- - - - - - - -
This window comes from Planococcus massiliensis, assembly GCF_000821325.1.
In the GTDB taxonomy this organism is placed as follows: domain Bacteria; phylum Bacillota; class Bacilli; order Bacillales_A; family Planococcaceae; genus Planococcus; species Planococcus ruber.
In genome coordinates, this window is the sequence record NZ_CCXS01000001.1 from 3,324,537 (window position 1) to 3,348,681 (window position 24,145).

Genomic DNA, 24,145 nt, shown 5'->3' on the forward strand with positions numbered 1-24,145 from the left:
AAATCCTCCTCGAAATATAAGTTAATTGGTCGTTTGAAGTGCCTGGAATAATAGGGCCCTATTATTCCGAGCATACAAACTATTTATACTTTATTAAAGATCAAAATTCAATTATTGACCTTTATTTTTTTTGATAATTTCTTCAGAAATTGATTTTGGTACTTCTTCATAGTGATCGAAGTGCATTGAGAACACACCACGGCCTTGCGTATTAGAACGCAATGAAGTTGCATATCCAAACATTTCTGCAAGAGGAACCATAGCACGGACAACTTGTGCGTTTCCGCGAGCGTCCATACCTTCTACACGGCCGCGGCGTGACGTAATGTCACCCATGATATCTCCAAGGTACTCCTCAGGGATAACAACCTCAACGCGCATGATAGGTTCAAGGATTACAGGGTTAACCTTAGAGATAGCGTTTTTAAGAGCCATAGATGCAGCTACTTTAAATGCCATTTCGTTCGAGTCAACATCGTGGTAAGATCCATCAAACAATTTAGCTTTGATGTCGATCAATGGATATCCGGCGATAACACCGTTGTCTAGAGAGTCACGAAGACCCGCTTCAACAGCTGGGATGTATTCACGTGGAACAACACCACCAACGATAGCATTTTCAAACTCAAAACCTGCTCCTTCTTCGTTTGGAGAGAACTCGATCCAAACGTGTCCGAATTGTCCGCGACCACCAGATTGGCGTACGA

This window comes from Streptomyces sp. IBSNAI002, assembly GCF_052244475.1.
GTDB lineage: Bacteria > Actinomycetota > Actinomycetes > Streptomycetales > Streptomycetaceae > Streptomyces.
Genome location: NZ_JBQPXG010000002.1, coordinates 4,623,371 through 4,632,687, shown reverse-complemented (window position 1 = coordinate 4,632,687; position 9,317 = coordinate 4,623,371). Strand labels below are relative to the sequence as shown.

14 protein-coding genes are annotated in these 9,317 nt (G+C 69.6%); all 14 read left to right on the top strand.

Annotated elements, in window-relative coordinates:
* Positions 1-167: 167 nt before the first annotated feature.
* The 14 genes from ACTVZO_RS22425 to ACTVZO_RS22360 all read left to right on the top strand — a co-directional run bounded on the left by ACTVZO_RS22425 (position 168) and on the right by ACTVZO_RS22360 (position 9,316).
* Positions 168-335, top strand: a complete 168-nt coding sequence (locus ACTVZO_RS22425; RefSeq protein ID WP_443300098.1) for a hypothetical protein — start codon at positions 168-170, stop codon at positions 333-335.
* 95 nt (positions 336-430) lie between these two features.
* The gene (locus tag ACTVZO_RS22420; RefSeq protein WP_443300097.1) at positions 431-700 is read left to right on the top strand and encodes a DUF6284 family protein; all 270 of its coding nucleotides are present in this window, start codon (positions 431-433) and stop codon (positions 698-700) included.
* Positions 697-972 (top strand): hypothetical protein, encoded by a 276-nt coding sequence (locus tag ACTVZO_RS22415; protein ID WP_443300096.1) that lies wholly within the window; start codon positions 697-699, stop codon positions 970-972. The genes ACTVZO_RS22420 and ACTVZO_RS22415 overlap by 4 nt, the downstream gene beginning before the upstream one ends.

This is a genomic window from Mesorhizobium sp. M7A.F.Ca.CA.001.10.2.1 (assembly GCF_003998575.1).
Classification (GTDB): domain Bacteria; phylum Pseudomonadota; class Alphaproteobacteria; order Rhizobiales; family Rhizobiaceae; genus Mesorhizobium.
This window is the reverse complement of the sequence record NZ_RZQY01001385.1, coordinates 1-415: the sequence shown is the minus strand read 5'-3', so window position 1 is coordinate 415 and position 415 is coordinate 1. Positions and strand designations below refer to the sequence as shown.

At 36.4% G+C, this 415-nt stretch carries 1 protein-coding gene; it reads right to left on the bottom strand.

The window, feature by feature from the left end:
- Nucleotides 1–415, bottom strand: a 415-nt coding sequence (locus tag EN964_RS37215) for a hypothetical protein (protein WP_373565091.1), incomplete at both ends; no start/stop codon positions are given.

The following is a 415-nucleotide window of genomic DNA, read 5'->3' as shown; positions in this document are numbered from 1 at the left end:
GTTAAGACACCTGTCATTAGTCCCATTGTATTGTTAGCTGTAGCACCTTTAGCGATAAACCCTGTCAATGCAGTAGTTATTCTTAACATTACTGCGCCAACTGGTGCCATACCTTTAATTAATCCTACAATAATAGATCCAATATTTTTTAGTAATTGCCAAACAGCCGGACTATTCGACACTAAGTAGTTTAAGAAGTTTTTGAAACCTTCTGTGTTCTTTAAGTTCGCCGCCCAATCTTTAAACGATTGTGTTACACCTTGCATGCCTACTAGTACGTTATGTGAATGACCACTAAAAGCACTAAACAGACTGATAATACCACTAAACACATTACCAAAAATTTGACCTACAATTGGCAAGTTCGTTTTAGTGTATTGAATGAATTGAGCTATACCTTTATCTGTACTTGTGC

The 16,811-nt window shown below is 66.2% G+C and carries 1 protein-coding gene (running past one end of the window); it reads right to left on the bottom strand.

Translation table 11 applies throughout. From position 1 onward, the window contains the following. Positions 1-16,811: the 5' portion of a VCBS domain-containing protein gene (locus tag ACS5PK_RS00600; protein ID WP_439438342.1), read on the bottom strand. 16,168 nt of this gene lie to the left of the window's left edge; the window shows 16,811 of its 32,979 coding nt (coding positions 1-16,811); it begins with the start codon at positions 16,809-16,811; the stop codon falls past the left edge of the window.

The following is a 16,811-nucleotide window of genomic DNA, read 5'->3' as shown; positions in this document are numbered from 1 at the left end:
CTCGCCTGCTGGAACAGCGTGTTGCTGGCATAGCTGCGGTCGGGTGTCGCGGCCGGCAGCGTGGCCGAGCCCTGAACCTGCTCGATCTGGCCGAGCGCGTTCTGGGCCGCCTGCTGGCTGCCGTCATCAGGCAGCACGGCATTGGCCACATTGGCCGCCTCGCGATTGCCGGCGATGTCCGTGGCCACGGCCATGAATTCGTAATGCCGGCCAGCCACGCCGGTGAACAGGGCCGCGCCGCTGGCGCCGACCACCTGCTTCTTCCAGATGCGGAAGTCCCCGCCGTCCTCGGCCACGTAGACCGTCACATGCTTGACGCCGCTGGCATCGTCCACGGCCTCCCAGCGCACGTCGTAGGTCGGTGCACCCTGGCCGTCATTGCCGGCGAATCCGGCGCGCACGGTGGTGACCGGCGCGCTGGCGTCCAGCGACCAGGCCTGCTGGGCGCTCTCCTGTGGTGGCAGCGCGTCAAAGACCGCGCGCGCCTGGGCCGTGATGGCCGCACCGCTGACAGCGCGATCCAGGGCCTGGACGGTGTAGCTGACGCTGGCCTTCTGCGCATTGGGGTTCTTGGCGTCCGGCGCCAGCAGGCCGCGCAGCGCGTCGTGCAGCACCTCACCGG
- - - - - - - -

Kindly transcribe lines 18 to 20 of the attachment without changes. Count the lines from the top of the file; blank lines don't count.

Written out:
Classification (GTDB): domain Bacteria; phylum Pseudomonadota; class Alphaproteobacteria; order Rhizobiales; family Rhizobiaceae; genus Mesorhizobium.
This window is the reverse complement of the sequence record NZ_RZQY01001385.1, coordinates 1-415: the sequence shown is the minus strand read 5'-3', so window position 1 is coordinate 415 and position 415 is coordinate 1. Positions and strand designations below refer to the sequence as shown.

At 36.4% G+C, this 415-nt stretch carries 1 protein-coding gene; it reads right to left on the bottom strand.